1. The medical or psychotherapeutic goal of these medicine wheels, like that of the Tibetan mandalas, is the adaptive reintegration of the patient into the wider society or environment. Robert Adkinson, Sacred Symbols: Mandalas, Thames & Hudson, New York, 1995.

2. Arguelles, Jose & Miriam, Mandala, Shambhala, Berkeley, Ca., 1972, p. 34.

3. Charax of Pergamum claimed that "the hippodrome was built according to the organization of the cosmos." Emily Lyle, "The Circus as Cosmos" in Archaic Cosmos: Polarity, Space & Time, Polygon Press, Edinburgh, 1990, p. 35.

4. The windows of the cathedral at Lausanne, for instance, are rosettes of interpenetrating circles and petals, symbolizing the wholeness of creation (Rudiger Dahlke, Mandalas of the World: A Meditating & Painting Guide, Sterling Publishing, New York, 1992, p. 32).

5. "Buckminster Fuller's concept of synergy, applied to his principle of dymaxion construction, can also apply to the Mandala: a dynamic system in which the sum total of the parts does not necessarily define or predicate the behaviour of the whole" Arguelles 1972, p. 19.

6. Brauen, Martin, (trans. Martin Willson), "The Mandala: Sacred Circle" in Tibetan Buddhism, Shambhala, Boston, Mass., 1997, p. 31.

7. Thurman, Robert A. F., "Mandala: The Architecture of Enlightenment" in Denise P. Leidy and Robert A. F. Thurman, Mandala: The Architecture of Enlightenment, Thames & Hudson, New York, 1997-8, p. 128.

8. There are striking parallels between the Buddhist and Islamic spiritual art traditions: "Islam's concentration on geometric patterns draws attention away from the representational world to one of pure forms, poised tensions and dynamic equilibrium, giving structural insight into the workings of the inner self and their reflection in the universe". Keith Critchlow, Islamic Patterns: An Analytical & Cosmological Approach, Schocken Books, New York, 1976, pp. 6-8.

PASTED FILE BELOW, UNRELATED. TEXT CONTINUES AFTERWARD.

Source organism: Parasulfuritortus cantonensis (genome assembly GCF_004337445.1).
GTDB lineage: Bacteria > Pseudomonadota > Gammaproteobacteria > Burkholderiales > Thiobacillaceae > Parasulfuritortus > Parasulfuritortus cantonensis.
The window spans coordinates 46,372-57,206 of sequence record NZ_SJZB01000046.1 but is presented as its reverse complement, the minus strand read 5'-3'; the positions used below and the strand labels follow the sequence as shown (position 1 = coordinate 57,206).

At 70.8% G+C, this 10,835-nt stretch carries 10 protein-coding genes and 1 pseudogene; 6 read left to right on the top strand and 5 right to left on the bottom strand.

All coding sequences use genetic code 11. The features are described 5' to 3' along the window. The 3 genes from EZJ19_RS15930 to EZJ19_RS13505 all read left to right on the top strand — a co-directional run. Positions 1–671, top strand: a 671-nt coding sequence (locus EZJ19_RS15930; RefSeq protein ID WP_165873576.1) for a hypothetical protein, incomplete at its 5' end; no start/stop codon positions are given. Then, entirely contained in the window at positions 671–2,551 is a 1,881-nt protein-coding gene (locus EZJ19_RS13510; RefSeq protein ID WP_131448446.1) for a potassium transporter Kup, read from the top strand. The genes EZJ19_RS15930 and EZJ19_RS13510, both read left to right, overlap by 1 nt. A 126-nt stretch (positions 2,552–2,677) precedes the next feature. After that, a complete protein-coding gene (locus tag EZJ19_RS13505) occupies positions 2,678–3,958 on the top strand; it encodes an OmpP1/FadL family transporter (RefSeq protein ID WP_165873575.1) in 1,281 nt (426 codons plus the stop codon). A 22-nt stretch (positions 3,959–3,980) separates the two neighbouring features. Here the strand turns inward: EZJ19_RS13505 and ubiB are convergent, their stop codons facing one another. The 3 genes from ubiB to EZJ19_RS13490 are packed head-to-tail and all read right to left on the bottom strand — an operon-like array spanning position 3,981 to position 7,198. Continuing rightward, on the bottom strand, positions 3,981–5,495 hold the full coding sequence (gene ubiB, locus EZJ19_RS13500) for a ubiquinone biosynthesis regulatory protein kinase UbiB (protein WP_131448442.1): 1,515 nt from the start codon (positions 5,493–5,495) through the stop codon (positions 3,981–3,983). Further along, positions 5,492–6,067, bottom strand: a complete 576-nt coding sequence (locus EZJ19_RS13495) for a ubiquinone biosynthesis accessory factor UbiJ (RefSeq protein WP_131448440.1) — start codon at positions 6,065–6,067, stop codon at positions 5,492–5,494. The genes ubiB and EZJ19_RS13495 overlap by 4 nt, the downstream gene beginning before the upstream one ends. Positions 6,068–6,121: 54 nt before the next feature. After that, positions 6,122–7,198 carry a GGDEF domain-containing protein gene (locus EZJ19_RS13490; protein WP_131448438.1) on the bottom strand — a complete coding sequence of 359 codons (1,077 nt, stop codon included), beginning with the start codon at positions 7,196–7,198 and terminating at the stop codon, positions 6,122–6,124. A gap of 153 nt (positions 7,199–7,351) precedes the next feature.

9. The ziggurats were massive public buildings that served a range of functions: a priestly one, as temple; an astronomical one, as the site of heavenly observation and calculation; and a military-strategic one, again as observational post. Their architectural design was meant to imply a map of the universe or cosmogram (Karl Wittfogel, Orientral Despotism: A Comparative Study of Total Power, New Haven, Yale University Press, 1957).

10. Brauen 1997, p. 31.

11. Arguelles 1972, p. 38 A particular example of the Mandala is found in the Tjuringa, an Australian Aboriginal cultural artefact used to relate Dreamings and the singing of country.

12. Thurman 1997-8, p. 143.

13. Arguelles 1972, p. 44.

14. There is an interesting paradox here as Buddhism traditionally denies the existence of any essence. "Sabbe dharma anatman" or "All conditioned entities lack soul or essence", Dharmapada Ch XX, Verse 7, in Rahula, Walpola What the Buddha Taught: A Collection of Illustrative Texts Translated from the Original Pali, Grove Press, N.Y., 1974, p. 57. See section titled "Anatman".

15. The Vedas are the foundational texts of Hinduism. Their original oral form may date from c1500BCE, but the four books were not committed to writing until between 600 and 200 BCE (Camphausen, Rufus C. The Divine Library: A Comprehensive Reference Guide to the Sacred Texts and Spiritual Literature of the World. Inner Traditions, Vermont, USA, 1992, p. 42).